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Anthropology of Smartphones and Smart Ageing Blog


Anthropology of Smartphones and Smart Ageing


The Lancet Commission on the Value of Dying

DanielMiller7 February 2020

The Comfort of People (2017)

In 2017 I published a book called The Comfort of People (2017 Cambridge:Polity Press), based on research amongst people who had received a terminal diagnosis and were being looked after by a hospice. In that book I made various recommendation for how the hospice might employ new media. More recently I was approached by a group who have been commissioned by the journal The Lancet to develop a special issue around the topic ‘The Value of Dying’. My contribution is called Dying with Smartphones. Much of the time since writing The Comfort of People has been spent in the ASSA project, so this more recent contribution reflects what I have subsequently learnt. The topic is significant, since given the rapid expansion in the usage of smartphones by older people, we might expect that in the future most people will ‘die with smartphones’.

One of the reasons new media matters to the hospice is that most people want to die in their own homes, or at least stay there as long as possible, so most hospice work involved going to, or communicating with, people at home rather than them coming to the hospice. A key finding in our current project, the Anthropology of Smartphones and Smart Ageing, is the appreciation of how much the smartphone has become what we can call ‘the Transportal Home’. On the one hand, it has become a place people live within rather than just a device they use, where they compose their thoughts and entertain themselves. On the other hand, it has huge potential in relation to loneliness and isolation since it is the portal through which we communicate with other people; very different from just watching television. So, the smartphone ‘home’ can be quite convivial. The ASSA project also reinforced the our theory of ‘polymedia’, which posits that different people feel comfortable with different forms of communication and the hospice should not assume which media suits which person. One patient might prefer WhatsApp, another might prefer communicating via webcam, and a third might prefer voice calls. Many people now first want a text that confirms if this is a good time to speak. So the sensitivity of the hospice can be expressed by following patient preferences with regard to how they communicate with people now living within this Transportal Home.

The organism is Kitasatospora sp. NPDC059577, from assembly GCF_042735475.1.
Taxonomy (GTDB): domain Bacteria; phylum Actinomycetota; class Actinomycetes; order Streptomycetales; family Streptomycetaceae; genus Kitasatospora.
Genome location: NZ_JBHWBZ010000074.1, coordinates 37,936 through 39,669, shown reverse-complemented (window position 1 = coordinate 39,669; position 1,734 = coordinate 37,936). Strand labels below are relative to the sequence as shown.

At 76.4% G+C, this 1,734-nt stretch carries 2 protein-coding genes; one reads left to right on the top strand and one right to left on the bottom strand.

The ASSA project has also seen a huge expansion in something that was just starting during the hospice research, which is the creation of WhatsApp groups by relatives to support the patient. The team members in Brazil and Chile have observed how WhatsApp can be used by medical staff to manage patient requests and other purposes. In general, our project’s conclusion, which focuses on the free and ubiquitous apps that most people already use, rather than bespoke mHealth apps, also applies to palliative care. Each fieldsite offers additional insights. For participants in Kampala, one of the primary uses of smartphones and mobile phones is to send mobile money. These remittances would often be sent to support relatives’ health needs, such as transportation to the hospital and medical fees. Smartphones can also be helpful for people with limited literacy because of the capacity to send visual communication such as photographs.

A major facility of online communications is the space to discuss difficult and embarrassing topics. For example, in China there is widespread taboo against talking about dying. For many, social media has become the first space where people experience the possibility of talking to strangers on this subject. Working with hospice patients in the UK, I found that we need two kinds of forums. One is for those who want to discuss delicate issues around chemotherapy, but only with people who cannot know who they are. Then we need another for patients who only wish to discuss these intimate matters with people they can actually see or know.

Although the ASSA project is not based on studying people with a terminal condition, I very much hope that in the future it will provide useful pointers to the way we can improve our support for people who increasingly will be dying with smartphones.

“Not working? I would die…!”: on Peruvian migrants and their prospects on an acceptable retirement in Chile

Alfonso ManuelOtaegui30 January 2020